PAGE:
May Habib (Writer): On Product, Distribution, and Lessons Learned As a Second-Time Founder
Most first-time SaaS founders are obsessed with building their product. It makes sense—a successful product is a qualifying criteria for startup success. But if you ask a second-time founder what keeps them up at night, it’s distribution.
“Once you’ve had the experience of building something people want, you’ve got that muscle, you’ve got that confidence, the second time around, you’re a bit more ambitious and you’re thinking, how can I build something people want and how can I get it into their hands that much faster?” said May Habib, CEO and founder of Writer, an AI writing assistant.
May, who is a second-time founder, recently joined OpenView’s Blake Bartlett on the BUILD podcast, where they chatted about distribution, product-market fit, and what it takes to build a successful business, not just a functional product.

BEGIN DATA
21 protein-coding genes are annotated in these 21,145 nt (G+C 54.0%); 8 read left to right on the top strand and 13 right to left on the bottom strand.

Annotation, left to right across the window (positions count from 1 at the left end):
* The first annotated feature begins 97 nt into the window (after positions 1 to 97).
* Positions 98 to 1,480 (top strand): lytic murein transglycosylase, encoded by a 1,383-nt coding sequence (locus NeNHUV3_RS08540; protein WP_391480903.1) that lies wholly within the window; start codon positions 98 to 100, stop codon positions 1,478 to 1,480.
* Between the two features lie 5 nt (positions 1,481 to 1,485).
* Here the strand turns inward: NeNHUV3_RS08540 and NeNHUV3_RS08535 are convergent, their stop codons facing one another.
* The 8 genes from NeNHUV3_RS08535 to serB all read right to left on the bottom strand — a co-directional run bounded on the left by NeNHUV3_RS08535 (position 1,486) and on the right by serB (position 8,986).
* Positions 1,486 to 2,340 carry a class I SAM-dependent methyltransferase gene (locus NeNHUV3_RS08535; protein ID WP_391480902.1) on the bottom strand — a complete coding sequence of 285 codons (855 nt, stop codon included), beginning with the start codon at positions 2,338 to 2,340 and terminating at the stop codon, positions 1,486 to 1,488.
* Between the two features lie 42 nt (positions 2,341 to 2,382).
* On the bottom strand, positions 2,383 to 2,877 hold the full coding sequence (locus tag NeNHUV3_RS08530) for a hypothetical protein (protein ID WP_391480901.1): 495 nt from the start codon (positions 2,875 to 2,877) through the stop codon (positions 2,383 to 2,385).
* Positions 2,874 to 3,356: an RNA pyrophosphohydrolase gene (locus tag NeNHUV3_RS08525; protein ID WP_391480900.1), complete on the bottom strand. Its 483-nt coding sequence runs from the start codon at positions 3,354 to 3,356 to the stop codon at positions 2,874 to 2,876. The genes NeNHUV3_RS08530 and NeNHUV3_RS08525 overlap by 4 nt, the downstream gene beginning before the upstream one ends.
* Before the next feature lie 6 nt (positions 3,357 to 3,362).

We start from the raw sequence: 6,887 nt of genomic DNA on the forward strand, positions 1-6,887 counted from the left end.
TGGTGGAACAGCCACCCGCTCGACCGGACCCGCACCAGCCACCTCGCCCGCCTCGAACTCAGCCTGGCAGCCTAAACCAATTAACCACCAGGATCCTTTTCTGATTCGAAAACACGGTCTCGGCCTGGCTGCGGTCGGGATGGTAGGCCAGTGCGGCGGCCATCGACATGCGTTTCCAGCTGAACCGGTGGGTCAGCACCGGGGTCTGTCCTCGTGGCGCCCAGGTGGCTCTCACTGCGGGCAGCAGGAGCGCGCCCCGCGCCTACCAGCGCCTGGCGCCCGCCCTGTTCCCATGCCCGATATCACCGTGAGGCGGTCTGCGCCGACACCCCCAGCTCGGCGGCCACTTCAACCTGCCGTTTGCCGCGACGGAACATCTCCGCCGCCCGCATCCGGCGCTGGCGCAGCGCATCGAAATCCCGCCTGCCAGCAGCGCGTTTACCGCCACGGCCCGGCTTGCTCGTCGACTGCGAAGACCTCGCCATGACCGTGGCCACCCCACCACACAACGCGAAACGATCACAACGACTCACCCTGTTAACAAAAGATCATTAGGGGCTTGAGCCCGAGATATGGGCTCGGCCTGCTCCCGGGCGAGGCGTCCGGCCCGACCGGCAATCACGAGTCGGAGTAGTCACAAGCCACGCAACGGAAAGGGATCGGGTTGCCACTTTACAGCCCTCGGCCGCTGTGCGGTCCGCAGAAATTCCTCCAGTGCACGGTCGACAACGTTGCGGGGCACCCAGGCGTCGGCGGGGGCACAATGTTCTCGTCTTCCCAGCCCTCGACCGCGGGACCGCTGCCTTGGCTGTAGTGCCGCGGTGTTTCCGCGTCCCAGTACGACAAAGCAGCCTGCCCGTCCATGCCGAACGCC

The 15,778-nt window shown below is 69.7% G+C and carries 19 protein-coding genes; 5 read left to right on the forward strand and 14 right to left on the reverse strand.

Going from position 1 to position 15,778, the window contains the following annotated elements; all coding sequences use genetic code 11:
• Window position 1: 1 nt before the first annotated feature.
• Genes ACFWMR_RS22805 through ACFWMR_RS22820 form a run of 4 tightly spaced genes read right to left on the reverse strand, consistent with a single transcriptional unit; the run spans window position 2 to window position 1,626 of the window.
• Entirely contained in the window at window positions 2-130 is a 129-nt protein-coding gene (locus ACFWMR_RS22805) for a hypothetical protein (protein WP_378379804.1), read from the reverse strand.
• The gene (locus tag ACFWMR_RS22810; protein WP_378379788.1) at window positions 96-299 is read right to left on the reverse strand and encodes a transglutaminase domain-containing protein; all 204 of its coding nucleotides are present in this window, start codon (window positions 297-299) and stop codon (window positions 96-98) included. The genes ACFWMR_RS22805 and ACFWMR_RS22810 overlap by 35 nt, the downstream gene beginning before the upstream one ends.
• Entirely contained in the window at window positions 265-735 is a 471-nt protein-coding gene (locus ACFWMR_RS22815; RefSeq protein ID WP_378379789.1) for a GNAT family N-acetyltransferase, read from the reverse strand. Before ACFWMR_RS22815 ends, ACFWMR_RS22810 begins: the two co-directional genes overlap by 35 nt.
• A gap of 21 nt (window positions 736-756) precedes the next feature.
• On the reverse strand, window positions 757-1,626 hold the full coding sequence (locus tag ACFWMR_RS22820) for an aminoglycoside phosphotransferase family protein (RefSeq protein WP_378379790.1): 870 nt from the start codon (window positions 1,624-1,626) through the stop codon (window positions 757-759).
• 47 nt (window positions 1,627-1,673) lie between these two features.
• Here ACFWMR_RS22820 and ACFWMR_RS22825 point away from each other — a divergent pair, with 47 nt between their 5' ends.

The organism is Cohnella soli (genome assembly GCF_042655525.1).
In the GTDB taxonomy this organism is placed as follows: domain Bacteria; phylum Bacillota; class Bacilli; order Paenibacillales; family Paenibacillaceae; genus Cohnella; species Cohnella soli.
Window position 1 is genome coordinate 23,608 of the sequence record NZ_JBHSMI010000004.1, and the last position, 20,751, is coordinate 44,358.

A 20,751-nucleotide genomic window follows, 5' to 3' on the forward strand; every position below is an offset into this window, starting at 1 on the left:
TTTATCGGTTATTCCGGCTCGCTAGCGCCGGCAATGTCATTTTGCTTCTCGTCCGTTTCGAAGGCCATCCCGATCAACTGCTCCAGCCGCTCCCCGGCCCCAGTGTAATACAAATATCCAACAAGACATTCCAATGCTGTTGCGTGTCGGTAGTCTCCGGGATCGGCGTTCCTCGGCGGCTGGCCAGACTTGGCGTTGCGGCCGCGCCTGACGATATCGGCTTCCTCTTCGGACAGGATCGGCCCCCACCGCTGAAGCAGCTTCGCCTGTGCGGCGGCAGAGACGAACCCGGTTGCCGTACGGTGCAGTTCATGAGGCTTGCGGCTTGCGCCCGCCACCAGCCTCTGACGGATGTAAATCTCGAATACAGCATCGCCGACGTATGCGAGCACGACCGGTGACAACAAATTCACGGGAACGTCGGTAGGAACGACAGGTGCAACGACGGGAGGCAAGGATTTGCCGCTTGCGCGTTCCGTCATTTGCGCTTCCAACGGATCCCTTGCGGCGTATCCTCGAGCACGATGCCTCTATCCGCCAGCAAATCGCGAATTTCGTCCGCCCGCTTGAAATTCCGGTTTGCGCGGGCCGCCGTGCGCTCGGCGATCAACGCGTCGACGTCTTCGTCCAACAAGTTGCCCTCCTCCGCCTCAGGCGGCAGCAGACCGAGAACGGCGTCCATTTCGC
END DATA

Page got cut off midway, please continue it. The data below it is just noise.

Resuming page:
Before Writer, May was a co-founder of Qordoba, another AI writing assistant. As a second-time founder, May said she has been hyper-focused on distribution: “From first principles with Writer, we have been thinking about how we get this into people’s hands really fast.”
Distribution is a broad term, and it’s difficult for many first-time founders to really understand what it means in context. May breaks down the definition into three parts:
- How people find your product
- How they get value from your product
- How users tell other people about your product
Addressing each of these aspects provides businesses with a holistic approach to distribution that doesn’t sacrifice product quality—if anything, it enhances it. This is a true reflection of May’s approach to business as a second-time founder. The question of prioritizing product or distribution is a trick-question. It’s not simply one or the other. At Writer, May said, product and go-to-market go together.
Aligning product and distribution